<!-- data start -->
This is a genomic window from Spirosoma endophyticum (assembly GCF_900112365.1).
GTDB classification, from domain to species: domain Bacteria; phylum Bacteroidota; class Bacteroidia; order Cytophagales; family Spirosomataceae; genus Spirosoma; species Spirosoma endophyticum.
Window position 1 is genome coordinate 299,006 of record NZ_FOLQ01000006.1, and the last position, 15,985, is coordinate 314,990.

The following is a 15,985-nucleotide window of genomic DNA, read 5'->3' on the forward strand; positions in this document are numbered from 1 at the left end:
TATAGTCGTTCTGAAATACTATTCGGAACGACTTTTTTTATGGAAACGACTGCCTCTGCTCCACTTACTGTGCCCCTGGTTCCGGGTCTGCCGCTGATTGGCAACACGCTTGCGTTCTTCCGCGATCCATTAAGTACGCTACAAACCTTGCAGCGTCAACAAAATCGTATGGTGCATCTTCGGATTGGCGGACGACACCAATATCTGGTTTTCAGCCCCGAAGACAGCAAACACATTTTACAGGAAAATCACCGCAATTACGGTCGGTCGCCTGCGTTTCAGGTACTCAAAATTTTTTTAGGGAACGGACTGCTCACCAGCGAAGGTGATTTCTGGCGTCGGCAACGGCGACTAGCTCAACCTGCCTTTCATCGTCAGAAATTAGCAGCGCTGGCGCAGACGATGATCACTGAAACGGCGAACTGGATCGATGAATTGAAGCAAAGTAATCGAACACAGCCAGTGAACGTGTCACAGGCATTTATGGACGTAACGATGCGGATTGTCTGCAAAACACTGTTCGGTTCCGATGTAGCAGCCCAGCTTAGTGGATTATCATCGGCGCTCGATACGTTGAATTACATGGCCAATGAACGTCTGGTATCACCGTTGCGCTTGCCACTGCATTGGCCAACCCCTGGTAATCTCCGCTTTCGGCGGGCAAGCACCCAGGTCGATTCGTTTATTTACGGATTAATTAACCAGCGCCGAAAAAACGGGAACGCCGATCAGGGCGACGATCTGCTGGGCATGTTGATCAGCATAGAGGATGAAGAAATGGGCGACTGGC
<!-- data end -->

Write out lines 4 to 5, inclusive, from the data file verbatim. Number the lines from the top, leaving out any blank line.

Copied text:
The following is a 15,985-nucleotide window of genomic DNA, read 5'->3' on the forward strand; positions in this document are numbered from 1 at the left end:
TATAGTCGTTCTGAAATACTATTCGGAACGACTTTTTTTATGGAAACGACTGCCTCTGCTCCACTTACTGTGCCCCTGGTTCCGGGTCTGCCGCTGATTGGCAACACGCTTGCGTTCTTCCGCGATCCATTAAGTACGCTACAAACCTTGCAGCGTCAACAAAATCGTATGGTGCATCTTCGGATTGGCGGACGACACCAATATCTGGTTTTCAGCCCCGAAGACAGCAAACACATTTTACAGGAAAATCACCGCAATTACGGTCGGTCGCCTGCGTTTCAGGTACTCAAAATTTTTTTAGGGAACGGACTGCTCACCAGCGAAGGTGATTTCTGGCGTCGGCAACGGCGACTAGCTCAACCTGCCTTTCATCGTCAGAAATTAGCAGCGCTGGCGCAGACGATGATCACTGAAACGGCGAACTGGATCGATGAATTGAAGCAAAGTAATCGAACACAGCCAGTGAACGTGTCACAGGCATTTATGGACGTAACGATGCGGATTGTCTGCAAAACACTGTTCGGTTCCGATGTAGCAGCCCAGCTTAGTGGATTATCATCGGCGCTCGATACGTTGAATTACATGGCCAATGAACGTCTGGTATCACCGTTGCGCTTGCCACTGCATTGGCCAACCCCTGGTAATCTCCGCTTTCGGCGGGCAAGCACCCAGGTCGATTCGTTTATTTACGGATTAATTAACCAGCGCCGAAAAAACGGGAACGCCGATCAGGGCGACGATCTGCTGGGCATGTTGATCAGCATAGAGGATGAAGAAATGGGCGACTGGC